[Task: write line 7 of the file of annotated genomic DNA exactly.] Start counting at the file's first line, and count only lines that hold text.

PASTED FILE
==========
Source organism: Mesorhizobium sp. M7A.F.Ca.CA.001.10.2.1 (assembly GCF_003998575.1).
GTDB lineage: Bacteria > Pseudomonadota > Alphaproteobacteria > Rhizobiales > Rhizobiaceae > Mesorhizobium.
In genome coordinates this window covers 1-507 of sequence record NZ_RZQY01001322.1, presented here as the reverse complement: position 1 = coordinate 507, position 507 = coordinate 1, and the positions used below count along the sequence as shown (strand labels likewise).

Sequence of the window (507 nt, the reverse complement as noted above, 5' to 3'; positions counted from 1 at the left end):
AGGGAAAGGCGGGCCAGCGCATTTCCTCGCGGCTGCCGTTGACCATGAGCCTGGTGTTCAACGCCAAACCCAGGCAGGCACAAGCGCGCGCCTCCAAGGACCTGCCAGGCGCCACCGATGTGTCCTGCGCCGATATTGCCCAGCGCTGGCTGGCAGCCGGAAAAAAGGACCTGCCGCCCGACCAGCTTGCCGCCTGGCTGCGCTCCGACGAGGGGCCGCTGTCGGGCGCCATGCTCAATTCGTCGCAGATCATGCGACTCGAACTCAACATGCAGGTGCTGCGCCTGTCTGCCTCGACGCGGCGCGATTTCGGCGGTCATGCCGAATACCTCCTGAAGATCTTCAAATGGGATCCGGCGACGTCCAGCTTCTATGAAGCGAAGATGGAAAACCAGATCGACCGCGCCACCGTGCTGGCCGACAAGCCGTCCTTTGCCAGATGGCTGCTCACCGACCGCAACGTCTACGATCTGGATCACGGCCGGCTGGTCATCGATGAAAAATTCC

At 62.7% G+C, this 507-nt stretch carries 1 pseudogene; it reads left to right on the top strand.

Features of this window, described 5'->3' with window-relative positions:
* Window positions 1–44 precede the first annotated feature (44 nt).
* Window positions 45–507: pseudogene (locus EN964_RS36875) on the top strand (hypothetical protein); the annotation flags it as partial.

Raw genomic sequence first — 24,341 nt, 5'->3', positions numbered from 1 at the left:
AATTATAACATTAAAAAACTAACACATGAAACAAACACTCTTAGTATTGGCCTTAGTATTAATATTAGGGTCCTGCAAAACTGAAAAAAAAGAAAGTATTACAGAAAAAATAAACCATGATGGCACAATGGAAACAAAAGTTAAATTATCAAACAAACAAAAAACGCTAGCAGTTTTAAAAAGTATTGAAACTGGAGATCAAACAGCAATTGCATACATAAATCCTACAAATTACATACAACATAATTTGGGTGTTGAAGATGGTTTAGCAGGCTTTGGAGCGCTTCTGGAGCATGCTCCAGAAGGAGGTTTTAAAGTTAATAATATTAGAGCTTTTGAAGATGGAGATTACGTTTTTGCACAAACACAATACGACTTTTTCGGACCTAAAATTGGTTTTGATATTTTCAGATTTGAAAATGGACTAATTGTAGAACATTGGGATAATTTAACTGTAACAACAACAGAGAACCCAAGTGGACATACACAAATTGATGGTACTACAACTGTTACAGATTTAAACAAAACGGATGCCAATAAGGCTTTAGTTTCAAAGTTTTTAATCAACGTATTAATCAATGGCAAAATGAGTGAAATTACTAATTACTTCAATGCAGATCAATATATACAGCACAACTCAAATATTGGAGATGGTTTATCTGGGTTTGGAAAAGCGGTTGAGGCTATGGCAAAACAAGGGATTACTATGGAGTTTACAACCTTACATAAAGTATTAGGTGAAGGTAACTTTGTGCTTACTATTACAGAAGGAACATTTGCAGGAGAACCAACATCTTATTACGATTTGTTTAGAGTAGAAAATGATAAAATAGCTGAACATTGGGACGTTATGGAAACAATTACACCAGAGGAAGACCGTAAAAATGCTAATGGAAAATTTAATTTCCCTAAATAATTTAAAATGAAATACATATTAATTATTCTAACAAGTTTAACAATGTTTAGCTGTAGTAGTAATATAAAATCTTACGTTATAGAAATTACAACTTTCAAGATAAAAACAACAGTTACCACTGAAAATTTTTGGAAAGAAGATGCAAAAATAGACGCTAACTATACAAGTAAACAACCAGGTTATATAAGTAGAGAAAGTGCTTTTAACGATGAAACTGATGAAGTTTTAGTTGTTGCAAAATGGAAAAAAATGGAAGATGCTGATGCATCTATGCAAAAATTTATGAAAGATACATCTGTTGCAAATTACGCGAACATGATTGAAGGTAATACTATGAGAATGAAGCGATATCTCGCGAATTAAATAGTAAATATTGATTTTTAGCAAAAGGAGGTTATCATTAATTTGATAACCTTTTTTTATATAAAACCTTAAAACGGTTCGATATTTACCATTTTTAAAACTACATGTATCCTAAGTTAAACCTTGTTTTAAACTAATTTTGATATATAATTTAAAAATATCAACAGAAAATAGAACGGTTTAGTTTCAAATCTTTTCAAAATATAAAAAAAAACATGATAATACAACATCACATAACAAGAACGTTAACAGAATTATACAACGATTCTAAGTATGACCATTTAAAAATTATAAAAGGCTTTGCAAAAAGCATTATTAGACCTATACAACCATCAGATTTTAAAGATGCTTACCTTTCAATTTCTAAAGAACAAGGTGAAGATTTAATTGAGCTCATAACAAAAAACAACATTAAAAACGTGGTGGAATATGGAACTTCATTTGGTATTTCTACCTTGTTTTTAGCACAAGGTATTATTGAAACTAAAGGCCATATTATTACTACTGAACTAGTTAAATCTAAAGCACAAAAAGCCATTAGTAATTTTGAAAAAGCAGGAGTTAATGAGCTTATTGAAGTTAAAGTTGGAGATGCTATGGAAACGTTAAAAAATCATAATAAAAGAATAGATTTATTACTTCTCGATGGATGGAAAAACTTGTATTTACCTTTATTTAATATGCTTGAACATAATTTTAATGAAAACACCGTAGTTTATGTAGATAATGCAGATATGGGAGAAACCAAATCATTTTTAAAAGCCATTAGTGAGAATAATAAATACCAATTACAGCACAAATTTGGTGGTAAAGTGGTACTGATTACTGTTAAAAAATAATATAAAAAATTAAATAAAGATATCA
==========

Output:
Features of this window, described 5'->3' with window-relative positions: